18 Sep 2004
The Pin Wheel is a commonly seen Agility course element. It is generally made up of 3-4 jumps arranged so the dog’s path is roughly circular. Some classic Pin Wheel jump arrangements are shown below:
There are other jump arrangements that are also permutations on the classics. As the distance between jumps gets larger it is usually no longer considered a pinwheel; it is just a curved path through the jumps.
The most common handling for a pinwheel is to get “into the pocket” or “inside the box” (center of the jumps) and pull the dog around the circle of jumps. Depending on the diameter of the jump circle and the confidence/training of the dog, a circular handler path can work:
But more often than not, especially if there are nearby off course obstacles, simply turning through the jumps doesn’t give the dog enough information to take all the jumps. They can take an off course obstacle or pull in towards the handler.
Both Bud Houston and Dana Pike impressed on me the importance of giving good physical cues by “squaring the corners” of the Pin Wheel. If you treat the pinwheel as made up of a number of turns, you’ll always get the dog to turn appropriately before each jump. So the Pin Wheel isn’t really a circle of jumps; it is a triangle or a square. This is shown in exaggerated fashion in the diagrams below.
Depending on the shape of the Pin Wheel, the surrounding obstacles, and the speed and experience of your canine teammate, you can handle the Pin Wheel in some other ways. Rather than staying in the pocket you can cut through the pocket andprior to the final jump:
You can also remain outside the jumps and perform the front cross on the landing side of the final jump (see the diagrams below). This last approach requires that you’ve developed some distance working with your dog and that they understand your using your extended lead arm to support their line through the jumps. The difference between the two diagram is in the first the dog is on the handler’s left lead arm through the first two jumps (and after the front cross is on the handler’s right arm lean). In the second diagram the dog starts on the handler’s right and the dog’s turn is initiated in part by the rear cross. Either of these can be further reduced to a send and front cross as you and your dog get more experienced.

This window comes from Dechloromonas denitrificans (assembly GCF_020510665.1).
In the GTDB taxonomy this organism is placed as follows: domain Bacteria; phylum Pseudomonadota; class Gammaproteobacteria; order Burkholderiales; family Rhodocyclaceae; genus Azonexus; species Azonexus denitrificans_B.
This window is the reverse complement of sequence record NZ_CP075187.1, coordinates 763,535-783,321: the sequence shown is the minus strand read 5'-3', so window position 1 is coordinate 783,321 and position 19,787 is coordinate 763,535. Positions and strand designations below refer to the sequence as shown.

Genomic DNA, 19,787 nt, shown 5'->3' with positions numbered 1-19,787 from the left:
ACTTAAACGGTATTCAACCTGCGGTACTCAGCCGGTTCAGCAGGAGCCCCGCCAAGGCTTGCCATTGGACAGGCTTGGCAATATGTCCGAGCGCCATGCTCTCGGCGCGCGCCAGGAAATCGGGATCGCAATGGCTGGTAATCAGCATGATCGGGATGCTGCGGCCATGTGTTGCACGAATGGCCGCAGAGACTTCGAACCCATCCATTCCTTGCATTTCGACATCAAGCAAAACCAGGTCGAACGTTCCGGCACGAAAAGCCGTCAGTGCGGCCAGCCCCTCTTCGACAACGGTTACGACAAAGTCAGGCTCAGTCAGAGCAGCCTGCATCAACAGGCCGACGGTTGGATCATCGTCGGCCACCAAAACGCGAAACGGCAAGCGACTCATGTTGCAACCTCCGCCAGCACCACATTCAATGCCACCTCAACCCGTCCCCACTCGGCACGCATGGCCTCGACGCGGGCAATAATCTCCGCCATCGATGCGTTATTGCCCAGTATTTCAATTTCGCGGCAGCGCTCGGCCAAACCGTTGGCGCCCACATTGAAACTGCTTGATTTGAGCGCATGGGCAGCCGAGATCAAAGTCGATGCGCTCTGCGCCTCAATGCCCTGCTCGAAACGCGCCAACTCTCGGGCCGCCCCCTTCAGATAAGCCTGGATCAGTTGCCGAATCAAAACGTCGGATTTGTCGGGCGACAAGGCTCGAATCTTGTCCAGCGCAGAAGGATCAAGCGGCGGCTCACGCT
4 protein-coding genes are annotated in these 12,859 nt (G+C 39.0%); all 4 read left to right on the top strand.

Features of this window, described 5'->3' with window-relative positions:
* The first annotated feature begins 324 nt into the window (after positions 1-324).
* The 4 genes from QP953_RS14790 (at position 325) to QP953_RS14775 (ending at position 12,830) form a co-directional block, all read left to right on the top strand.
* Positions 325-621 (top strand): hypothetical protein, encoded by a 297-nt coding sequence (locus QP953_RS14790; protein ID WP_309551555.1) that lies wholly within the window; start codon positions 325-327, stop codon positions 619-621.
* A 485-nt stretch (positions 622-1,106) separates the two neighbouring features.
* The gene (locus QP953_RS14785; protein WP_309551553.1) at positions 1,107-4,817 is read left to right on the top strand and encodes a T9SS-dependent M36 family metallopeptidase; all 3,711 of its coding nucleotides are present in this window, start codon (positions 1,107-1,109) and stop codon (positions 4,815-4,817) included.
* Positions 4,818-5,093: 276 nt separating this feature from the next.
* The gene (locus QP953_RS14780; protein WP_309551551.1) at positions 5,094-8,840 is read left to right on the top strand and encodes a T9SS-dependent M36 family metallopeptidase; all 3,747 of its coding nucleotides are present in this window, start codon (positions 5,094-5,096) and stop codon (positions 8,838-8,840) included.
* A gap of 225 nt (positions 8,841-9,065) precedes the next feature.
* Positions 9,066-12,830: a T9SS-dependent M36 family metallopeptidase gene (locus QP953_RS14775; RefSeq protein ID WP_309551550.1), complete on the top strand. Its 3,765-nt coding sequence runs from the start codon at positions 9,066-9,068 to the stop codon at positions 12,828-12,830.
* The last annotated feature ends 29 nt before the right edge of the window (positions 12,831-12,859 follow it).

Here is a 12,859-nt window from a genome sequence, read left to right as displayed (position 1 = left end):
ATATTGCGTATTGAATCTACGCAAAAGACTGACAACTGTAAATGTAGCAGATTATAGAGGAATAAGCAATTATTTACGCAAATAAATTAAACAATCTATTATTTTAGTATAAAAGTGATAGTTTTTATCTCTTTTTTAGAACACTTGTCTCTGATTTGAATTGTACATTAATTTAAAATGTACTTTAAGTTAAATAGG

When learning to handle the Pin Wheel I’d recommend starting out with the four jump variation or the three jump with not much more than 90 degrees between jumps. This way you don’t have to teach your dog to handle 120 degree turns right away (although if you get into position at each turn and turn crisply and not too fast your dog should follow your lead all the way up to 270 degree turns); it is just a series of 90 degree turns.
If you start by handling “in the pocket” your dog will quickly learn the pattern. Once you are successful you can add the front cross before the last jump. Over time you can move on to working outside the box. If your dog has the basic skills you might be able to do all of this in a single session. Normally you’d want to work these drills on both sides. But you might want to use pattern training to your advantage and work all the way to the final handling working with a single jump layout always turning in the same direction. In your training don’t forget to vary the jump circle diameter, the approaches and exits, and the jump orientations.
With practice, the handling options for a Pin Wheel will become second nature. So when you see one (or more) in a course you don’t have to struggle with answering the “How do I handle this?” question you can focus on answering the “Which is the best way to handle this?” question.
- Dearlove Intermediate Class - Pin Wheels
- Skills for Pin Wheels
- Learning the Rear Cross
- Dana Pike International Skills Class Course/Video